COMMENTARY | Despite the various other sideshows that will arise before Election Day, the main focus of the 2012 election will be the still-sagging economy.
Republican presidential nominee Mitt Romney outraised President Barack Obama by more than $17 million in May, according to the Washington Post, but is that a harbinger of his coming victory as Scott Walker's tightrope act was predicted by some to signal a crushing defeat for the Democrats? Or is it a sign Middle America still hasn't warmed up to Romney?
The former Massachusetts governor's fundraising success won't help the Obama administration rebuff attacks on its business and economic practices nor inspire belief in its ability to continue chipping away at the 8.2 percent unemployment rate. But concern that the results spell doom for President Obama's re-election is premature at best.
Though the president previously hung his hat on his uncanny fundraising abilities, he and other Democrats up for election are fully expecting to be outspent by their Republican counterparts due to the support of super PACs and other conservative groups who can supply them with limitless funds.
Romney has touted his time as a business executive as proof he possesses the economic knowledge that will turn around the country's fiscal woes, but his success in May does more to highlight the wealthy allies his former occupation have afforded him than to help classify him an economic savant. And it certainly won't win him more votes.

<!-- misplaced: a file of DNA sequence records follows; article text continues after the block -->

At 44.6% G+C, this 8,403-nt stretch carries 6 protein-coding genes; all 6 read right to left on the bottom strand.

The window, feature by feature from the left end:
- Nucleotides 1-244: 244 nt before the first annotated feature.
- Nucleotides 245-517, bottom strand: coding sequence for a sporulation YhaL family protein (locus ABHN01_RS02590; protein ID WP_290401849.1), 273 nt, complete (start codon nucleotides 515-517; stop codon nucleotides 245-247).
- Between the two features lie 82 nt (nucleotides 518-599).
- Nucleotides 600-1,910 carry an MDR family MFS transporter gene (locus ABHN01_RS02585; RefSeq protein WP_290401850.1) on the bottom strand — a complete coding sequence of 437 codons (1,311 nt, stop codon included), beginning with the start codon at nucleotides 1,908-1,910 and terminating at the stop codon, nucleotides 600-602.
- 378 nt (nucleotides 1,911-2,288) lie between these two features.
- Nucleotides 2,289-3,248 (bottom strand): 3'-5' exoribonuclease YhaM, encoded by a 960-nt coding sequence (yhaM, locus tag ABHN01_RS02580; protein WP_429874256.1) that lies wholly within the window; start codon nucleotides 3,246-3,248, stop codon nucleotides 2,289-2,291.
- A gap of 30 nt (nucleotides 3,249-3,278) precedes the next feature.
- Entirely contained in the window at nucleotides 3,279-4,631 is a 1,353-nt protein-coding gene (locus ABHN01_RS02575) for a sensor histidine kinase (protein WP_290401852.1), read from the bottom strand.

A significant percentage of Romney's May totals were donated by those who can no longer contribute to his campaign by federal law and he is still trailing President Obama's fundraising efforts by more than $30 million. Even more troubling is the fact only 15 percent of the $107 million he's compiled so far has come via donations of $200 or less. By contrast, 40 percent of President Obama's donations have come through small sum donations.
The smaller donations are indicative of a larger support base with average Americans, while the heavy donations fueling GOP campaigns reflect their resonance with the wealthier sectors of American society. May was a victory month for Romney in many regards, but it did little to combat the Obama administration's assertion that Romney is a businessman more in love with profits than people.
Romney hit a home run with the wealthy contributors who'll bankroll the campaign tours and attack ads, but he'll have to prove it wasn't a fluke and stop striking out with the less-privileged voters who will either pave his way to the Oval Office, or send him right back to Massachusetts.